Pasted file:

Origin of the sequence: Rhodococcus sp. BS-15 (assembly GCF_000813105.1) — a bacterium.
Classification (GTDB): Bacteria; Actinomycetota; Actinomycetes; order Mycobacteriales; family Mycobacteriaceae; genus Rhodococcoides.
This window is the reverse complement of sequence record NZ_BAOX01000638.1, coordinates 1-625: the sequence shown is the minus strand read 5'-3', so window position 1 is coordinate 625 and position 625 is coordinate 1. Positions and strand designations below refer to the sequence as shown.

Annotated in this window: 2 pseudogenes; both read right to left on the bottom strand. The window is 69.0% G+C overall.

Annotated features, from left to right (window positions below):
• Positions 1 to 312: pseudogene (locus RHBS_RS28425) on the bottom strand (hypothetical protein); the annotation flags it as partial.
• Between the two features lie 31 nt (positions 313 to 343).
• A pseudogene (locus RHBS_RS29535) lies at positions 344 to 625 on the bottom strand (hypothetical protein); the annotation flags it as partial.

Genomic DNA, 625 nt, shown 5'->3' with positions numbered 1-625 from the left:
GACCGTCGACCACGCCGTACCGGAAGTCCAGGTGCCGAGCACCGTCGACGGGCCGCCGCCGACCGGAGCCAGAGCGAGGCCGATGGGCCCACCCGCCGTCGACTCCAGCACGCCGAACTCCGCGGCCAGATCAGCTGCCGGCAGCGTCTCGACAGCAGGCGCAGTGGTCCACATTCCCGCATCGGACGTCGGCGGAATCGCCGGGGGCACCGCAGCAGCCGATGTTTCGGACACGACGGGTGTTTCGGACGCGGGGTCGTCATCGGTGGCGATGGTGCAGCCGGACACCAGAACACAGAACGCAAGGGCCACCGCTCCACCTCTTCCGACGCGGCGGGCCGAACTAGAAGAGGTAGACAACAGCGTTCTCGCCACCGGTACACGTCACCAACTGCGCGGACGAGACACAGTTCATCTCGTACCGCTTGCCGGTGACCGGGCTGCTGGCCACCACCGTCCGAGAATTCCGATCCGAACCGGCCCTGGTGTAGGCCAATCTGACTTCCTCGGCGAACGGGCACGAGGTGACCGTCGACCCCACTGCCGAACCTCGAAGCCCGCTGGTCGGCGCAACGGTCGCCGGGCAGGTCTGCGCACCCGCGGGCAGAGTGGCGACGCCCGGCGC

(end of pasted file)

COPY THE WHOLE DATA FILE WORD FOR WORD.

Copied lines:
Origin of the sequence: Rhodococcus sp. BS-15 (assembly GCF_000813105.1) — a bacterium.
Classification (GTDB): Bacteria; Actinomycetota; Actinomycetes; order Mycobacteriales; family Mycobacteriaceae; genus Rhodococcoides.
This window is the reverse complement of sequence record NZ_BAOX01000638.1, coordinates 1-625: the sequence shown is the minus strand read 5'-3', so window position 1 is coordinate 625 and position 625 is coordinate 1. Positions and strand designations below refer to the sequence as shown.

Annotated in this window: 2 pseudogenes; both read right to left on the bottom strand. The window is 69.0% G+C overall.

Annotated features, from left to right (window positions below):
• Positions 1 to 312: pseudogene (locus RHBS_RS28425) on the bottom strand (hypothetical protein); the annotation flags it as partial.
• Between the two features lie 31 nt (positions 313 to 343).
• A pseudogene (locus RHBS_RS29535) lies at positions 344 to 625 on the bottom strand (hypothetical protein); the annotation flags it as partial.

Genomic DNA, 625 nt, shown 5'->3' with positions numbered 1-625 from the left:
GACCGTCGACCACGCCGTACCGGAAGTCCAGGTGCCGAGCACCGTCGACGGGCCGCCGCCGACCGGAGCCAGAGCGAGGCCGATGGGCCCACCCGCCGTCGACTCCAGCACGCCGAACTCCGCGGCCAGATCAGCTGCCGGCAGCGTCTCGACAGCAGGCGCAGTGGTCCACATTCCCGCATCGGACGTCGGCGGAATCGCCGGGGGCACCGCAGCAGCCGATGTTTCGGACACGACGGGTGTTTCGGACGCGGGGTCGTCATCGGTGGCGATGGTGCAGCCGGACACCAGAACACAGAACGCAAGGGCCACCGCTCCACCTCTTCCGACGCGGCGGGCCGAACTAGAAGAGGTAGACAACAGCGTTCTCGCCACCGGTACACGTCACCAACTGCGCGGACGAGACACAGTTCATCTCGTACCGCTTGCCGGTGACCGGGCTGCTGGCCACCACCGTCCGAGAATTCCGATCCGAACCGGCCCTGGTGTAGGCCAATCTGACTTCCTCGGCGAACGGGCACGAGGTGACCGTCGACCCCACTGCCGAACCTCGAAGCCCGCTGGTCGGCGCAACGGTCGCCGGGCAGGTCTGCGCACCCGCGGGCAGAGTGGCGACGCCCGGCGC